Milton House - Milton, WI
Posted by: Groundspeak Regular Member onfire4jesus
N 42° 46.586 W 088° 56.192
16T E 341582 N 4737807
Quick Description: The Milton House was an important stagecoach stop and transfer point. It was also a pre-Civil War station in the underground railroad.
Location: Wisconsin, United States
Date Posted: 10/10/2007 11:34:22 AM
Waymark Code: WM2C6F
Published By: Groundspeak Premium Member silverquill
Views: 27

Long Description:

photo from Milton House web site

From the historical marker:
"Erected in 1844 by Joseph Goodrich, this frontier inn is constructed of grout -- a mixture of gravel, lime, and water. An important stagecoach stop and transfer point, it was also a pre-Civil War station in the underground railroad, and is still connected by a secret escape tunnel to the old log cabin. In 1949 the Goodrich family donated the inn to the Milton Historical Society for a museum."

From the Milton House web site:
"By 1840 abolitionism and the [underground] railroad were active in southeastern Wisconsin. The passage of slaves through the state was not frequent, but was enough movement to keep people interested (Clark, 1955)."

Joseph Goodrich was well-known in the area as a strong anti-slavery man. ". . . He was for many years a decided anti-slavery man, a member of the old Whig party . . . He welcomed every new truth, every discovery in science, every practical invention . . . His apt sayings would pass from mouth to mouth and be quoted in sermons and public addresses (U. S. Biographical Dictionary, Wisconsin Volume, 1877)."


Prior to the Civil War, runaway slaves were given safe haven in the basement of the Milton House. Runaways entered through the cabin to the rear of the inn and then through a trap door in the cabin's floor to the dirt tunnel that led to the basement of the inn. In 1864, Mary Schackelmann Meyer was worked in the dining room of the Milton House and took runaways in through the cabin, through the trap door and the tunnel to their hiding place in the basement (L. Lukas, unpublished term paper, 1981).

"Milton's underground tunnel which is also unique in the nation for being the only segment of the Underground Railroad that was actually underground and has retained its identity and is open to the public. There are rumors of others but none of them are available for inspections (Dr. Rachel Salisbury, unpublished notes, 1972)."

. . . Mr. Goodrich who was operating an inn a few miles away [from Janesville] had no such security. He had no idea whether the people who came and signed their names in his register were Abolitionists or non-Abolitionists, whether he could trust them or whether he could not trust them. And so he had to devise an entirely different method of helping the slaves to escape. . . . He cared for them quietly in the basement [of the inn] where they could eat and rest and get ready for the next stage of their journey. But if the alarm were sounded here, his method of helping the slaves to escape was to have them crawl through his tunnel which came up under the log cabin at the back of the house through the trap door in the floor and then they could get away down to Storrs Lake and go on up through bowers lake to the Otter Creek area and get out to Lake Koshkonong and keep on their northward journey to Fort Atkinson or where they were going next. He could not, under any circumstances, bring them through the inn because he did not know whether he could trust his patrons or not (Dr. Rachel Salisbury, unpublished notes, 1972)."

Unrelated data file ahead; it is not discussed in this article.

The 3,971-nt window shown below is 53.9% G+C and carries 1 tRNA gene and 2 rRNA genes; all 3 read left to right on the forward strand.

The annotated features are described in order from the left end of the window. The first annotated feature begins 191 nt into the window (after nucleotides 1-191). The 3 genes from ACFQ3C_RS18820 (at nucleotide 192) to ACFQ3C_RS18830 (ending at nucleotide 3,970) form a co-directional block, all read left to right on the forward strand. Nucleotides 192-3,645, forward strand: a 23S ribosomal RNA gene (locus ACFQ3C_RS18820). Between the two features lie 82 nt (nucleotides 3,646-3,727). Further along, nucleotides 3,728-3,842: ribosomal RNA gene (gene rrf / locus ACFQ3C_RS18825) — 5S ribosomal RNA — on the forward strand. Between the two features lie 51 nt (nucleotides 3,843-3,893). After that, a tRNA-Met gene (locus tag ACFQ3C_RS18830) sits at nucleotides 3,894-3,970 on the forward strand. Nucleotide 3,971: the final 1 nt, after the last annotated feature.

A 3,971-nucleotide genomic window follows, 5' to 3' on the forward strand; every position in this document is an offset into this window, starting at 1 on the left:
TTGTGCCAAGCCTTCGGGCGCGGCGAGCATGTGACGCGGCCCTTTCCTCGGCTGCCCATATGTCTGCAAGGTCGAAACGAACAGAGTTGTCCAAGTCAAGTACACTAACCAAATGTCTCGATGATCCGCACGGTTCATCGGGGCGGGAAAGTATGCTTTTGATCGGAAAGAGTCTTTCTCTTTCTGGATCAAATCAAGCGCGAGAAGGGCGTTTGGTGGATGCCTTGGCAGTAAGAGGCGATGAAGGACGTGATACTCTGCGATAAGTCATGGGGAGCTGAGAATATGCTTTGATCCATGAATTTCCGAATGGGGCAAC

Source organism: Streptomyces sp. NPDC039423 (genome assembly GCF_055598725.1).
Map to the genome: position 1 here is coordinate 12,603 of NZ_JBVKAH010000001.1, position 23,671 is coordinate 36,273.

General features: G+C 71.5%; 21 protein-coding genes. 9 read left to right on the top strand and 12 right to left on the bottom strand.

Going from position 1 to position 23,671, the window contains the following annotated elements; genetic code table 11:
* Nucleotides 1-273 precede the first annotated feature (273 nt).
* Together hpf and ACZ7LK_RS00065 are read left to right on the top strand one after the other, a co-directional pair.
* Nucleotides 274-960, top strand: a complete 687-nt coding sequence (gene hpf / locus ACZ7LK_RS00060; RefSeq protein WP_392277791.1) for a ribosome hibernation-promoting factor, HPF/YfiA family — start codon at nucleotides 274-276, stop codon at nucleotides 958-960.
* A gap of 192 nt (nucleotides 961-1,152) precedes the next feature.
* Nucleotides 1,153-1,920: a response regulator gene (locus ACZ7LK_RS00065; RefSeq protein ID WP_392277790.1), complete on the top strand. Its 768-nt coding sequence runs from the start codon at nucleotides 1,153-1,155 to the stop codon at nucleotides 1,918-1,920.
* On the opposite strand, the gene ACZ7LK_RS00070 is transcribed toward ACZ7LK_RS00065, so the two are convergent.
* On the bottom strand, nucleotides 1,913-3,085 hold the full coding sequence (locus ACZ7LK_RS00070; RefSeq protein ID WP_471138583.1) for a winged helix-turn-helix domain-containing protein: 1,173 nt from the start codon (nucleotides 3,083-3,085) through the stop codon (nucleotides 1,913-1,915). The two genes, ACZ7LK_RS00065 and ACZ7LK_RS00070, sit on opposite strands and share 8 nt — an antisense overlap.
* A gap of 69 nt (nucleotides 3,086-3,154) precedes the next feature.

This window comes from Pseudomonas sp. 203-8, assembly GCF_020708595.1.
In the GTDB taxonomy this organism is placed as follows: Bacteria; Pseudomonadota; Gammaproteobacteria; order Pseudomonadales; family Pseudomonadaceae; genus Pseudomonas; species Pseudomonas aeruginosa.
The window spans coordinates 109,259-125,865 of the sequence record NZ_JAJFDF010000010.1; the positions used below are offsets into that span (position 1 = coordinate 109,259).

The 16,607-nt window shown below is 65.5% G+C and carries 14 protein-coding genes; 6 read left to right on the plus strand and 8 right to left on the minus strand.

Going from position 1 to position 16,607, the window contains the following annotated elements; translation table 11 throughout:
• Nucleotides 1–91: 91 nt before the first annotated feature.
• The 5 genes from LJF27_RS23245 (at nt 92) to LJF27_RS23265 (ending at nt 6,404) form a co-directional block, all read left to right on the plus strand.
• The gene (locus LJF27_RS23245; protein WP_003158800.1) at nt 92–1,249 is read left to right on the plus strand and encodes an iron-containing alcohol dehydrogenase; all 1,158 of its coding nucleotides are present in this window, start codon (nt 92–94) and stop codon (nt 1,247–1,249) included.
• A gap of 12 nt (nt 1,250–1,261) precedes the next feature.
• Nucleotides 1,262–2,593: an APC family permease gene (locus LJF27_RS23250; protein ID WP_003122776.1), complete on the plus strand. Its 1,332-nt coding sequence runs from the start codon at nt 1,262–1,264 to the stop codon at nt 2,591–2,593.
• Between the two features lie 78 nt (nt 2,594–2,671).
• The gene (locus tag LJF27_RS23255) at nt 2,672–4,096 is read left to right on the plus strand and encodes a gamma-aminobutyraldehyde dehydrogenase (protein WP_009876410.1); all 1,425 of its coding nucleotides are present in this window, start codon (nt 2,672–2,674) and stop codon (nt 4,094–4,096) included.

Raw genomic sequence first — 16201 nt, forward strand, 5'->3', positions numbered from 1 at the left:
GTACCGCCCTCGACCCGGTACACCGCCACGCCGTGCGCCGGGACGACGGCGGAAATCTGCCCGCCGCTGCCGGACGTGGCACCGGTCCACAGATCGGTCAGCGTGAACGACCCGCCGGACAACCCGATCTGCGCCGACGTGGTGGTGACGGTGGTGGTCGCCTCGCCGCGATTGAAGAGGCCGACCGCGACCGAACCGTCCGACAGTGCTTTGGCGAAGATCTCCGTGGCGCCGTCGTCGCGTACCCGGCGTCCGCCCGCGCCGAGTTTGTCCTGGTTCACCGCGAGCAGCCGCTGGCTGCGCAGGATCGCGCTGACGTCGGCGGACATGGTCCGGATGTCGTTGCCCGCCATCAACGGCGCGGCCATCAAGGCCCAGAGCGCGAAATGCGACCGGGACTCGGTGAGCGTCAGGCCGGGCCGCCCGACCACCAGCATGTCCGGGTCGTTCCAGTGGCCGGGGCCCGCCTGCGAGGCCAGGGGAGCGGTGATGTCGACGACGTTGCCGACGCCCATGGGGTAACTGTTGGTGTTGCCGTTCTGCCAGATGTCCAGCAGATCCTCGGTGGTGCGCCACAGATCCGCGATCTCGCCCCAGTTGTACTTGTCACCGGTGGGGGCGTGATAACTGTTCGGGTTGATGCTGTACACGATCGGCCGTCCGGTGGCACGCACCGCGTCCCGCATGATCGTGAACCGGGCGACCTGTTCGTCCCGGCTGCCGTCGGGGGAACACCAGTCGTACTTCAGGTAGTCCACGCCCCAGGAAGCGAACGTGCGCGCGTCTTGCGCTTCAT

Will Davis (brother-in-law of Jane Goodrich Davis) was sent with a wagon load of hay to the tavern [Milton House] and told not to look back. [He] Went into the tavern and had his dinner and when he came out he knew no one was in the wagon and returned home (Goodrich family oral history, Milton Historical Society)."

"In the stirring days during which the fugitive slave law was the most important matter of public interest the good people around Milton and Albion did not generally advertise their participation in resistance to it in the face of imprisonment in a federal prison and a $1,000 fine. However, it has been proven beyond any reasonable doubt that the territorial road and the stations along its route in the basement of the Milton House and the Albion church constituted part of the extensive system provided for the escape of the fugitive slaves (Old Albion Academy . . ., August 4, 1949)."

Admission and hours:
Admission: Adults (13+)--$6.00 Seniors (62+)--$5.00 Children (5-12)--$3.00 Under 5--free
Hours: Weekends in May 10 a.m. to 5 p.m.
Memorial Day through Labor Day daily 10 a.m. to 5 p.m.
Guided tours on the hour and half hour.
Labor Day through October 15, weekdays by appointment only.

Street address:
18 S. Janesville St.
Milton, WI USA

County / Borough / Parish: Rock

Year listed: 1972

Historic (Areas of) Significance: Person, Event, Architecture/Engineering: Architect, builder, or engineer: Goodrich,Joesph

Periods of significance: 1825-1849

Historic function: Commerce/Trade, Domestic: Hotel, Specialty Store

Current function: Recreation And Culture: Museum

Privately owned?: yes

Season start / Season finish: From: 5/29/2007 To: 9/4/2007

Hours of operation: From: 10:00 AM To: 5:00 PM

Primary Web Site: [Web Link]

Secondary Website 1: [Web Link]

Secondary Website 2: Not listed

National Historic Landmark Link: Not listed

Visit Instructions:
Please give the date and brief account of your visit. Include any additional observations or information that you may have, particularly about the current condition of the site. Additional photos are highly encouraged, but not mandatory.
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